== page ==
It’s Christmas Eve, that joyous time of celebration with family and friends, that night of wonder, a day to imagine peace on earth.
For some, that is.
As we celebrate the season of light, let us be ever mindful of those for whom this is a time of darkness. As we gather in joy, let us remember those who are experiencing sadness. As we hail the birth of the Prince of Peace, let us not forget the many places in our world—even in our own community—where violent conflict, war, displacement, and death reign.
On Monday evening I attended a gathering arranged by the Columbus People’s Partnership to support the families of Henry Green and Tyre King as they face their first Christmas without their loved ones. I sat next to Dearrea King, Tyre’s grandmother, during the meal. She told me it was difficult for her and her family because their private experience of grief is simultaneously a very public controversy. That’s what happens when a thirteen-year-old boy is shot and killed by a police officer: the death of your child or grandchild or brother ceases to be your concern alone. Ms. King told me she didn’t feel that she had been able to grieve properly yet, because the family is still waiting for the investigation to be concluded, and everything still seems so unresolved, even three months later.
A lot of people in our city, our nation, and our world are facing a Christmas of ambivalence, if not outright sorrow. Some of them are in our own congregation. It is in the nature of things for a holiday so associated with family should be painful to those whose family has been diminished by death in the previous year. The same is true for those whose families of origin have been a source of hurt and abuse rather than love and healing. Elvis is not the only one to face the prospect of a blue Christmas. It’s a common malady.
It might help if we were to peel away the encrustations of legend and romance that have built up on the Christmas story over the centuries. When we look at the stories with fresh eyes, we see a frightened couple from impoverished circumstances, the subject of vicious gossip in their hometown because the young woman is pregnant and yet insists she is still a virgin. They have had to travel many days at the height of her pregnancy, at the behest of an imperial administration for whom they are nothing except a source of tribute. The land where they live is ruled by a paranoid despot who sends out death squads to hunt down and kill their child. While their son is still a toddler, they have to flee to Egypt to save their lives, and Jesus spends his formative years as a migrant and refugee.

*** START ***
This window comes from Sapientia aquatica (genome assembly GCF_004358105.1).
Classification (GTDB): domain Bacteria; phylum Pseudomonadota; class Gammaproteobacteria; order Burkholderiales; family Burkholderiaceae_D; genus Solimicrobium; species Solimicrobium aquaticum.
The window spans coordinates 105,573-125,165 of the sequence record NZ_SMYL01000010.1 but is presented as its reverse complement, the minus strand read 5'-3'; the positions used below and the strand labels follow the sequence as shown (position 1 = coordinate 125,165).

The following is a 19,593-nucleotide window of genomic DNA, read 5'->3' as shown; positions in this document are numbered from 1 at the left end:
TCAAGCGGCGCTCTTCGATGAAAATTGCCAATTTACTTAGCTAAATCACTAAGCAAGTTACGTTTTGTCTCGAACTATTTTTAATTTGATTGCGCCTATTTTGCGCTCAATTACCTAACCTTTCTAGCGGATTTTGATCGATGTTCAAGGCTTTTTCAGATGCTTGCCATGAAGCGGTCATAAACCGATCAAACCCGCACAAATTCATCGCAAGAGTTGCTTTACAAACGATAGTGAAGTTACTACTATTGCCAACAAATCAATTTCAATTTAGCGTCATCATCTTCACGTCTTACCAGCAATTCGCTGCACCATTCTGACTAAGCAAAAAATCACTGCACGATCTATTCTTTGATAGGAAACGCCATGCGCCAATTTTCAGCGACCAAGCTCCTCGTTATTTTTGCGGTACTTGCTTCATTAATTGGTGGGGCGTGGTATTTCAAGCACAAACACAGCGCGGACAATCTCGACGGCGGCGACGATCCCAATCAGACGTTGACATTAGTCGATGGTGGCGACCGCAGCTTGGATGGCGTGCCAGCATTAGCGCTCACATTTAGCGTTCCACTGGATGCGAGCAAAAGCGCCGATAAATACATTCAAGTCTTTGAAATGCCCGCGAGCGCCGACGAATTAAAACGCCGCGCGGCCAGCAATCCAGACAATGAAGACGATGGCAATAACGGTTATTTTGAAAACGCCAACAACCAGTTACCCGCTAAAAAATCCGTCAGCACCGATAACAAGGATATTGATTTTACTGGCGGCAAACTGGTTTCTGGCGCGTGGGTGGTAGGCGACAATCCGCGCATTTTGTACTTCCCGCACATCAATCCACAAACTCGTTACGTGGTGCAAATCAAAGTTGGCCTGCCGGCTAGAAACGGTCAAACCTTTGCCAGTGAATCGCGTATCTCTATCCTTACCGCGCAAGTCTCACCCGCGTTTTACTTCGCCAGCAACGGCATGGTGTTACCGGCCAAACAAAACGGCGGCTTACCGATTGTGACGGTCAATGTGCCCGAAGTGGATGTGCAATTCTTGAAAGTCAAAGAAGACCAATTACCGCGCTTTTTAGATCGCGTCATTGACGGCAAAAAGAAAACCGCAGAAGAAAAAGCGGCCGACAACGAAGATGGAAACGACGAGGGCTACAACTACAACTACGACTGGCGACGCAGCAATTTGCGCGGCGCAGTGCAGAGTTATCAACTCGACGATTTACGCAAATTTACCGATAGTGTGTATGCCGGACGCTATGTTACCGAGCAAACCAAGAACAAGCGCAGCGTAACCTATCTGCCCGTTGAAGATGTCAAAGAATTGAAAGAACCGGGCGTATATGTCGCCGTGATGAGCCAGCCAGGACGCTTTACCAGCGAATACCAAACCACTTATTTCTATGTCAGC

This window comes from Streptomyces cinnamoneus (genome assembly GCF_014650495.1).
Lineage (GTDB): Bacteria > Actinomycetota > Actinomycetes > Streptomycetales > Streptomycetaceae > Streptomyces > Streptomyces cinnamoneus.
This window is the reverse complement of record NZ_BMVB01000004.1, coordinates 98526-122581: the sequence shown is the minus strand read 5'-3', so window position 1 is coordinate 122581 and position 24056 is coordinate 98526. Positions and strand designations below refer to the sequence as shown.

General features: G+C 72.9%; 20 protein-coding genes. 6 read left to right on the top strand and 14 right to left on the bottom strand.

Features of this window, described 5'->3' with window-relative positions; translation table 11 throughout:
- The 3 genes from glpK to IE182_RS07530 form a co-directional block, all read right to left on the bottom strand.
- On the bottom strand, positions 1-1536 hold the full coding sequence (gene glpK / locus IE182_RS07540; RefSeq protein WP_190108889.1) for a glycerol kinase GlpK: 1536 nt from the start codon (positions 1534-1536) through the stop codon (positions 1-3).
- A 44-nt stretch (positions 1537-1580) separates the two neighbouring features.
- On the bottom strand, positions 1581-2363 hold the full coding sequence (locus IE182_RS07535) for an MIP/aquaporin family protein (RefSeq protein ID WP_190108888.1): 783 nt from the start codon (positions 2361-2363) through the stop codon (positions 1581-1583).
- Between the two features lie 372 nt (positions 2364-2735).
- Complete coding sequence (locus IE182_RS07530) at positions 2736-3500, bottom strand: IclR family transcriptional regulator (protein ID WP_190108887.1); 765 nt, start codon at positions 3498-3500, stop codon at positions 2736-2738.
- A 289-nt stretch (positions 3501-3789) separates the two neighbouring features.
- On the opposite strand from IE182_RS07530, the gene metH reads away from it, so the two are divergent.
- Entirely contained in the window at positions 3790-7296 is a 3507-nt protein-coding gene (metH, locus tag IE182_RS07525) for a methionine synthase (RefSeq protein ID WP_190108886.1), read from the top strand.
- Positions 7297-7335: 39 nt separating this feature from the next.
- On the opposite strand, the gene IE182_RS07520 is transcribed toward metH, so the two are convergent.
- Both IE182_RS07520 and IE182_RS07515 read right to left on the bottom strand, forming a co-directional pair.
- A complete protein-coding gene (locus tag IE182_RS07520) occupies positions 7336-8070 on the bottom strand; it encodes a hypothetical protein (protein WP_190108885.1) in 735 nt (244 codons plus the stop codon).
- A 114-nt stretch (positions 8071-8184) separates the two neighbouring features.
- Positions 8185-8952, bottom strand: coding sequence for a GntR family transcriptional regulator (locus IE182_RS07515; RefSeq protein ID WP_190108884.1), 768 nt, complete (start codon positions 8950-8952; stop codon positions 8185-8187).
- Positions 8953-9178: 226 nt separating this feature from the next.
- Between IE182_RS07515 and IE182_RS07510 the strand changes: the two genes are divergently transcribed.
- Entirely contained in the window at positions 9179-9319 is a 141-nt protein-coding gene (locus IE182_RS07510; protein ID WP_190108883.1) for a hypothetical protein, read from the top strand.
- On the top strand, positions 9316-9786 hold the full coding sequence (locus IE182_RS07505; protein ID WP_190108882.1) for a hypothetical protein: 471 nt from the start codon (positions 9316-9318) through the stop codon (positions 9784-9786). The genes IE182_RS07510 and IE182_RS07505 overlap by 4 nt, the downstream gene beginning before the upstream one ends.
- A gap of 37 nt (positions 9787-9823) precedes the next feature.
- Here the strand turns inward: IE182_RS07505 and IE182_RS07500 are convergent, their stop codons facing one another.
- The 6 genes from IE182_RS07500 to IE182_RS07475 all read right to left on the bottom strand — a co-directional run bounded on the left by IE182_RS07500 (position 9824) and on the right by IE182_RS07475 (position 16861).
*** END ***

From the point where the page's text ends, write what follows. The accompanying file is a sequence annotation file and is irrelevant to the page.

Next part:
This is not a romantic story, and we sentimentalize it to our own hurt. We worship and proclaim as king one whose birth took place in a cattle shed and was visited by uncouth shepherds. We follow and serve one who would later die alone at the hands of the state, convicted of sedition against the empire and executed in a manner reserved for slaves or traitors and considered a curse. It’s an odd little religion we have here.
But what this odd story tells us is that God is on the side of the poor and downtrodden. More than that, the doctrine of the Incarnation tells us that in some mysterious way God became one of the poor and downtrodden. That means that, because of Jesus, God understands grief. Because of Jesus, God knows what fear and abandonment feel like. God hears the cries of the children of Aleppo. God both grieves with and offers comfort to Dearrea King. God both suffers with and stirs hope within the people of South Sudan as they watch their country descend into chaos and possibly genocide. God understands the fear and uncertainty that many in our country feel as we look ahead to 2017 and beyond.
This is the God we worship and celebrate on Christmas Eve. Not an aloof, faraway God who cannot hear us, or an angry God we must appease. We worship the God who comes near—who came near to us in Jesus and who continues to come near to us through the Holy Spirit. We worship and celebrate Emmanuel, the God who is with us.
Glory to God in the highest! Merry Christmas!